TOKYO (BLOOMBERG) - The city of Beppu in western Japan is famed for its hot springs, with hotels and resorts competing to attract tourists to an area renowned for sights such as the "Hells of Beppu", a series of coloured and super-hot natural pools.
As the numbers of Japanese visiting the resorts plateau, local and international hotel chains are expanding to target the boom in foreign tourists.
Tourist numbers dipped in 2016 after an earthquake in nearby Kumamoto, but recovered to a record in 2017. South Koreans have driven the 130 per cent increase in foreigners staying in Beppu over the past five years.
In the five years of economic revitalisation efforts under Prime Minister Shinzo Abe, the boom in inbound tourism has been a notable success, while other areas like wage growth and inflation have had mixed results.
Foreign tourist numbers have increased so much that it has helped to shrink the chronic deficits in Japan's services account.
InterContinental Hotels Group is one of the businesses looking to take advantage of this boom in Beppu. Its joint venture with All Nippon Airways will open a new 89-room luxury hotel next year (2019).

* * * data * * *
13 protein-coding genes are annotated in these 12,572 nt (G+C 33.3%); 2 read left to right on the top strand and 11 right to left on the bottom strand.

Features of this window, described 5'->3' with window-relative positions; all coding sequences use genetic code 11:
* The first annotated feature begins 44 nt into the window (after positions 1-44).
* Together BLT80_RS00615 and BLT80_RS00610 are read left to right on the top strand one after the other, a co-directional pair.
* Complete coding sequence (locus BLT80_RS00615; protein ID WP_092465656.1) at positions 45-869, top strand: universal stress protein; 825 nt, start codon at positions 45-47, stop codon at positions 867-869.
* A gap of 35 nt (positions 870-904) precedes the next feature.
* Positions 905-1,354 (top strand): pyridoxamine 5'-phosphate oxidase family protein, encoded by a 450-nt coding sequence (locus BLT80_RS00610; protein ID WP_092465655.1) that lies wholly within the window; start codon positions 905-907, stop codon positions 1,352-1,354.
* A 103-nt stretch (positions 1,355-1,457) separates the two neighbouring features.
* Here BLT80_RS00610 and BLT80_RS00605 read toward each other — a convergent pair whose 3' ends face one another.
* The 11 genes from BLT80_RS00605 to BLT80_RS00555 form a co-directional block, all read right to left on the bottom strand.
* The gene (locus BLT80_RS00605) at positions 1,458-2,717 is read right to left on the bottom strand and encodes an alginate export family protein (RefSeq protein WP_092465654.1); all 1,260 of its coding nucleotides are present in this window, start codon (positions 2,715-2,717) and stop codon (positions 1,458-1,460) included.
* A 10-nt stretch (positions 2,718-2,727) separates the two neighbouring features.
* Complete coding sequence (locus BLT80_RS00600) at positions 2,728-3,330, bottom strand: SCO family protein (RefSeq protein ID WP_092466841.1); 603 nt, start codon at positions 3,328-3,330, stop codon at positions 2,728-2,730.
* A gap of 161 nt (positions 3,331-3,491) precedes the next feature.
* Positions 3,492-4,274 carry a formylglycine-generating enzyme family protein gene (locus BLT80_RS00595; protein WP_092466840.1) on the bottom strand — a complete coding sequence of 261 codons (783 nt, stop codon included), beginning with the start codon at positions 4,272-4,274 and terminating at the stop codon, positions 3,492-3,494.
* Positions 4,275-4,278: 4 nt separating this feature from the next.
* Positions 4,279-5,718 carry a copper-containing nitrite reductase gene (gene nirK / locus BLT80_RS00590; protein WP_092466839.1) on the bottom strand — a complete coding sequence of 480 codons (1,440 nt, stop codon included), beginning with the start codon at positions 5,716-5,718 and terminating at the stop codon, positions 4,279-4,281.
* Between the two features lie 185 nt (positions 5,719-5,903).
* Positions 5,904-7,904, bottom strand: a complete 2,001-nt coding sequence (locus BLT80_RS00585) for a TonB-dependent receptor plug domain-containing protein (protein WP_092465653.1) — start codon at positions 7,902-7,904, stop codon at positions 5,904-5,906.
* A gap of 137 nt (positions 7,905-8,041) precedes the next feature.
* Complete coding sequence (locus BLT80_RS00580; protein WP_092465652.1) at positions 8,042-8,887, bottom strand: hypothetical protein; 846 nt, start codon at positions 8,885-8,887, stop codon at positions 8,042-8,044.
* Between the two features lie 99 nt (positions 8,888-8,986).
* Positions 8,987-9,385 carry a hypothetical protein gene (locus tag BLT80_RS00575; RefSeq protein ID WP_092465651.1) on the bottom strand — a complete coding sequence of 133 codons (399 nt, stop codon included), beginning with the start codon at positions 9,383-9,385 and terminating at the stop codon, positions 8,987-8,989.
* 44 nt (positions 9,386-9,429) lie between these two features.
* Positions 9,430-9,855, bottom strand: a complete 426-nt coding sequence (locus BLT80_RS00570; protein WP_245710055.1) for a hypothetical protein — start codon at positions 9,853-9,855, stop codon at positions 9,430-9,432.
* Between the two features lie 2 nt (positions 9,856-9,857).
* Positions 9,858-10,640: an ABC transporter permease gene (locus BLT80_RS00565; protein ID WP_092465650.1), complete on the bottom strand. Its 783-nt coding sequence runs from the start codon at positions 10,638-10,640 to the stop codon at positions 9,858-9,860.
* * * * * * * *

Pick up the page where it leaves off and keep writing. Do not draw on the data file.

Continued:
"Beppu is one of the world's most famous hot springs resorts, but it didn't have a luxury hotel of international fame," said Mr Hans Heijligers, the chief executive officer of ING ANA Hotels Group Japan. "The wealthy Japanese market is very attractive, and inbound tourism is also booming."
Luxury domestic hotel chain Hoshino Resorts is building a new hotel, and Oedo Onsen refurbished an older hotel and opened in July last year.
The current boom in hotels is going to increase the number of rooms in the city to 5,030 in 2019, from the current 4,400, according to the Beppu City Ryokan and Hotel Association.
With five matches for next year's Rugby World Cup being played in neighbouring Oita City, those rooms may be needed.
The largest hotel in the city is not worried about the new investment and new competition.
"It's an attractive town, and we welcome it. We can make money if they come and make it even more attractive," said general manager Koichi Sasaki at the Suginoi Hotel and Resort, which has 647 rooms. The hotel has had an occupancy rate of 100 per cent since 2014, and is renovating its conference space.